The area now occupied by Fort Boise Wildlife Management Area is interesting geologically and historically. The WMA is situated at the confluence of the Snake and Boise rivers and is just downstream from the mouth of the Owyhee River.
Prior to dam construction, the combined rivers in-flood had a great effect on the landscape. The soils on the WMA are patchy and variable, changing from gravel to sand to silt, all within less than 100 meters; this is typical of alluvial soils formed by the deposition and erosion of rivers. Many soils on the WMA are poorly drained and alkaline with sodic crusts. The plants on the surface reflect the soil profile below. Greasewood and saltgrass predominate in high pH zones, while willow, non-native hardwood trees, and black cottonwood are found in the extensive gravelly riparian areas formed by the Boise River, which delineates 2.35 miles of the southern WMA boundary. Big sagebrush (Artemisia tridentata) is found in the limited, more arable upland soils, and small acreage row crops were grown in the mid-20th century. Due to the variable soils, most of what is now Fort Boise WMA was used as irrigated pasture or seen as ‘waste ground’ after European settlement.
As rivers do not down cut into gravels significantly, they typically spread out to form many braided channels and islands, and this is the case where the Boise River meets the Snake River. The many wide, gravel-bottomed channels below the Boise River mouth form a natural ford. Native Americans greatly valued the gravely shallows for the abundant spawning salmon and the ford was a main Snake River crossing on the Oregon Trial. The vicinity of the three rivers was pivotal in the early fur trade and hosted some of the oldest European settlements in the west. A Hudson Bay Company fur post, “Fort Boise”, was located somewhere near the mouth of the Boise River, from the 1830s to the mid-1850s. With the demise of the fur trade, the Fort remained to sell provisions to hundreds of travelers on the Oregon Trail.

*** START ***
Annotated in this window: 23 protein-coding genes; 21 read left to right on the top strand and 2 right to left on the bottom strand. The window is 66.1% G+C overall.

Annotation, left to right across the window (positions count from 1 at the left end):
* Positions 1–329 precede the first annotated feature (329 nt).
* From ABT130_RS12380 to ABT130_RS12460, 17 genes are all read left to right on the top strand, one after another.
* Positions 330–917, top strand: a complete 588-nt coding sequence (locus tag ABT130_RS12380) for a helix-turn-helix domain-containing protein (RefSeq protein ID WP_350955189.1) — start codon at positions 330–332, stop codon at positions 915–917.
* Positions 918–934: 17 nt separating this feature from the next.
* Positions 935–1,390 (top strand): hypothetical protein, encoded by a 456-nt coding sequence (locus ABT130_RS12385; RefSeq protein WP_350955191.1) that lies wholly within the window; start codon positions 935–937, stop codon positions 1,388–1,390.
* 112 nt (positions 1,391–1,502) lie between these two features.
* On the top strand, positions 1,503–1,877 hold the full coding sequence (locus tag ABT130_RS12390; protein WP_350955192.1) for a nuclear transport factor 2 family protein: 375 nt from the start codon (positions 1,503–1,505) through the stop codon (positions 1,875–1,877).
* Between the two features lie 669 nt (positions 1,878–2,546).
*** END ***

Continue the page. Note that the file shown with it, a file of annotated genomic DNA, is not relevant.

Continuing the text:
The Fort Boise WMA was established in 1959 when Idaho Power Company deeded 330-acre Gold Island in the Snake River to Idaho Fish and Game as partial habitat loss mitigation for the Hell’s Canyon dams. Starting in 1960, a series of mainland purchases by the department added small to medium sized parcels to Fort Boise WMA. The last of these purchases, the 95-acre Mann purchase, occurred in 1991 and brought the total Fort Boise WMA acres to 1,548.
Roswell Marsh Wildlife Habitat Area began in 1986 with a 150-acre Idaho Fish and Game and Ducks Unlimited acquisition. The department purchased the remainder of the property, the 35- acre Barnard segment (along with shares of Riverside Ditch irrigation water) and the 475-acre Hurtt parcel in 1988. Development of the 185-acre wetlands complex was completed in 1991 when three miles of diking and water structures were installed. In 2003, the Riverside Irrigation District ruled that water from the Riverside ditch, the Roswell Marsh WHA wetland water source, could only be used for ‘agriculture’ and that ‘wildlife’ use, the highest water use under Idaho law, was prohibited. After several years without water, the area was flooded again in 2009 when a permit for a large underground well was secured and water was pumped into the wetland.